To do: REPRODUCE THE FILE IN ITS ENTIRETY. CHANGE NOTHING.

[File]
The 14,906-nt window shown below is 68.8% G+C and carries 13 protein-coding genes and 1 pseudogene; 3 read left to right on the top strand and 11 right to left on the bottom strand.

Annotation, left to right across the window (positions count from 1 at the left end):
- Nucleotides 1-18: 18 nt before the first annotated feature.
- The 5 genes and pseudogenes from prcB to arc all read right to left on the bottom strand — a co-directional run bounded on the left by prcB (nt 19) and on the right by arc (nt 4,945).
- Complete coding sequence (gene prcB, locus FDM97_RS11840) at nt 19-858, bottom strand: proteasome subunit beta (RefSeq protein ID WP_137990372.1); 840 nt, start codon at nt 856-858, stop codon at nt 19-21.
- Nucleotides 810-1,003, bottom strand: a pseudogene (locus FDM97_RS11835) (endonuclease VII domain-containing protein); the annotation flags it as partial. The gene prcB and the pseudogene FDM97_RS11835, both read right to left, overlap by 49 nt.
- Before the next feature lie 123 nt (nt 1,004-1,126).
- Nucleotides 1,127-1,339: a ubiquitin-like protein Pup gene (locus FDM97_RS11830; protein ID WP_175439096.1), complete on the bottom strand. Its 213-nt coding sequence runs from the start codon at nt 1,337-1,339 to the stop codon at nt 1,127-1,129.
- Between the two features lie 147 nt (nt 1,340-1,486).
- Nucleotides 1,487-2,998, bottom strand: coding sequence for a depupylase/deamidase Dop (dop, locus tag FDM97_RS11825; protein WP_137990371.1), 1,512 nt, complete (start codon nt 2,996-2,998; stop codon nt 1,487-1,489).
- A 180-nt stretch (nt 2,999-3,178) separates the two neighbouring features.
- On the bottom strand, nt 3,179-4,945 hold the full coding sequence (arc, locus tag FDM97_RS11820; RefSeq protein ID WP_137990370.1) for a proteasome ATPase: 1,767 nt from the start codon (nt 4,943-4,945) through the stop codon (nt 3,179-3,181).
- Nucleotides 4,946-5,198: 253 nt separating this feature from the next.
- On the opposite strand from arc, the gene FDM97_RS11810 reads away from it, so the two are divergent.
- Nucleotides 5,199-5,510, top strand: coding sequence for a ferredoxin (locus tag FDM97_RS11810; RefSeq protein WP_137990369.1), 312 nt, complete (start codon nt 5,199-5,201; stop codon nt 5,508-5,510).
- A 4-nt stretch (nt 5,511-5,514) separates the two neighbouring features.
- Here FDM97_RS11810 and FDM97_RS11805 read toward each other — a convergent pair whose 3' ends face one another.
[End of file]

The 14,906-nt window shown below is 68.8% G+C and carries 13 protein-coding genes and 1 pseudogene; 3 read left to right on the top strand and 11 right to left on the bottom strand.

Annotation, left to right across the window (positions count from 1 at the left end):
- Nucleotides 1-18: 18 nt before the first annotated feature.
- The 5 genes and pseudogenes from prcB to arc all read right to left on the bottom strand — a co-directional run bounded on the left by prcB (nt 19) and on the right by arc (nt 4,945).
- Complete coding sequence (gene prcB, locus FDM97_RS11840) at nt 19-858, bottom strand: proteasome subunit beta (RefSeq protein ID WP_137990372.1); 840 nt, start codon at nt 856-858, stop codon at nt 19-21.
- Nucleotides 810-1,003, bottom strand: a pseudogene (locus FDM97_RS11835) (endonuclease VII domain-containing protein); the annotation flags it as partial. The gene prcB and the pseudogene FDM97_RS11835, both read right to left, overlap by 49 nt.
- Before the next feature lie 123 nt (nt 1,004-1,126).
- Nucleotides 1,127-1,339: a ubiquitin-like protein Pup gene (locus FDM97_RS11830; protein ID WP_175439096.1), complete on the bottom strand. Its 213-nt coding sequence runs from the start codon at nt 1,337-1,339 to the stop codon at nt 1,127-1,129.
- Between the two features lie 147 nt (nt 1,340-1,486).
- Nucleotides 1,487-2,998, bottom strand: coding sequence for a depupylase/deamidase Dop (dop, locus tag FDM97_RS11825; protein WP_137990371.1), 1,512 nt, complete (start codon nt 2,996-2,998; stop codon nt 1,487-1,489).
- A 180-nt stretch (nt 2,999-3,178) separates the two neighbouring features.
- On the bottom strand, nt 3,179-4,945 hold the full coding sequence (arc, locus tag FDM97_RS11820; RefSeq protein ID WP_137990370.1) for a proteasome ATPase: 1,767 nt from the start codon (nt 4,943-4,945) through the stop codon (nt 3,179-3,181).
- Nucleotides 4,946-5,198: 253 nt separating this feature from the next.
- On the opposite strand from arc, the gene FDM97_RS11810 reads away from it, so the two are divergent.
- Nucleotides 5,199-5,510, top strand: coding sequence for a ferredoxin (locus tag FDM97_RS11810; RefSeq protein WP_137990369.1), 312 nt, complete (start codon nt 5,199-5,201; stop codon nt 5,508-5,510).
- A 4-nt stretch (nt 5,511-5,514) separates the two neighbouring features.
- Here FDM97_RS11810 and FDM97_RS11805 read toward each other — a convergent pair whose 3' ends face one another.